Mechanical properties of the extracellular matrix have a profound effect on the behavior of anchorage-dependent cells. However, the mechanisms that define the effects of matrix stiffness on cell behavior remains unclear. Therefore, the development and fabrication of synthetic matrices with well-defined stiffness is invaluable for studying the interactions of cells with their biophysical microenvironment in vitro
. We demonstrate a methoxypolyethylene glycol (mPEG)-modified chitosan hydrogel network where hydrogel stiffness can be easily modulated under physiological conditions by adjusting the degree of mPEG grafting onto chitosan (PEGylation). We show that the storage modulus of the hydrogel increases as PEGylation decreases and the gels exhibit instant self-recovery after deformation. Breast cancer cells cultured on the stiffest hydrogels adopt a more malignant phenotype with increased resistance to doxorubicin as compared with cells cultured on tissue culture polystyrene or Matrigel. This work demonstrates the utility of mPEG-modified chitosan hydrogel, with tunable mechanical properties, as an improved replacement of conventional culture system for in vitro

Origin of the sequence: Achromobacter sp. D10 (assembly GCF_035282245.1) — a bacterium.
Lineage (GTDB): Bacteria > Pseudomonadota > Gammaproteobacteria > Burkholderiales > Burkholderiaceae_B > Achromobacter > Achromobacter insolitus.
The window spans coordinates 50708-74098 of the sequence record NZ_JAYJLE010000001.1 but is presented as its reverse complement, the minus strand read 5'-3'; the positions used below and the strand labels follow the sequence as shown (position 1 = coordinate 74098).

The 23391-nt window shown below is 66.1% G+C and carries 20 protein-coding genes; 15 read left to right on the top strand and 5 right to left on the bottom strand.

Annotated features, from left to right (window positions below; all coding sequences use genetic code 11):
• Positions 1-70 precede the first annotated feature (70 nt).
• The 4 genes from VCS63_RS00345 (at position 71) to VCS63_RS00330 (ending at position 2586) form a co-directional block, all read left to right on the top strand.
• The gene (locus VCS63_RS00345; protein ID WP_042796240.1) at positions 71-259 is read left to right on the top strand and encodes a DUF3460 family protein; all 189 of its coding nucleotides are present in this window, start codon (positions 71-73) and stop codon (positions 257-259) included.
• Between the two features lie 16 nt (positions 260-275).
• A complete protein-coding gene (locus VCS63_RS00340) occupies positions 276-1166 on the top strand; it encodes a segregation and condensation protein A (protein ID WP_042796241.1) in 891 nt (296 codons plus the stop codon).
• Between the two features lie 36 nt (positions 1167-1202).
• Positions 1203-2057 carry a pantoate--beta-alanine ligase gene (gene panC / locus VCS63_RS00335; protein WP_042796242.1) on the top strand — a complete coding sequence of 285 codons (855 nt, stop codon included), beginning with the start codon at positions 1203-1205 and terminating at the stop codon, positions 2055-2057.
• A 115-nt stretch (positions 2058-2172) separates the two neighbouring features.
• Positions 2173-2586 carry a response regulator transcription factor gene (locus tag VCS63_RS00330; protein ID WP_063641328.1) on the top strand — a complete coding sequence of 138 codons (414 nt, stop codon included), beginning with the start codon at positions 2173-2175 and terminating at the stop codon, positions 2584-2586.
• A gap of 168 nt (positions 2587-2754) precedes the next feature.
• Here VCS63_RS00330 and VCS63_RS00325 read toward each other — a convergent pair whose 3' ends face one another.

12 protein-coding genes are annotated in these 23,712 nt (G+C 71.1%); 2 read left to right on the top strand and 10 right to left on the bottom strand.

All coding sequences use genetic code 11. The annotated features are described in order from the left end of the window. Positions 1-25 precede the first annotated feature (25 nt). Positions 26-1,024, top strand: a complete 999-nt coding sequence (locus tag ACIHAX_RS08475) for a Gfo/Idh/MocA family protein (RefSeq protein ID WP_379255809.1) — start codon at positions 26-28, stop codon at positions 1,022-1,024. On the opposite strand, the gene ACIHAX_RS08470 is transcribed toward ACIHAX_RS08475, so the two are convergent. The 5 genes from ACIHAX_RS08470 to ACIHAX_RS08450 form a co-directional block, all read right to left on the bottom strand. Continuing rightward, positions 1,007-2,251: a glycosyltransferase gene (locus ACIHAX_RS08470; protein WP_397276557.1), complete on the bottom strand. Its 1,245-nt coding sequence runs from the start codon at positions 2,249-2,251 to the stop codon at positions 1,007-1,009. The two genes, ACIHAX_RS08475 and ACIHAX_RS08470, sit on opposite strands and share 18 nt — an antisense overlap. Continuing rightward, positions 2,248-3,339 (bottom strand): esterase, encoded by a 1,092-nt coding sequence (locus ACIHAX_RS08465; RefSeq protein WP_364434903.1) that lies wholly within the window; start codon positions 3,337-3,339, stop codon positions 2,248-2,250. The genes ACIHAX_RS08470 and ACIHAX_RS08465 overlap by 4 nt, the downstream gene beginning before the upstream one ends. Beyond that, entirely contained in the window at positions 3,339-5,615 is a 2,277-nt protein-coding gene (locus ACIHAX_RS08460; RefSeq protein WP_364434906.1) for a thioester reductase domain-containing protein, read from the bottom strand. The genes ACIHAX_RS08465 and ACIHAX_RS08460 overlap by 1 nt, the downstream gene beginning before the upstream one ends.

characterization of breast cancer cell phenotype and evaluation of cancer therapies.
This is an open access article distributed under the Creative Commons Attribution License
which permits unrestricted use, distribution, and reproduction in any medium, provided the original work is properly cited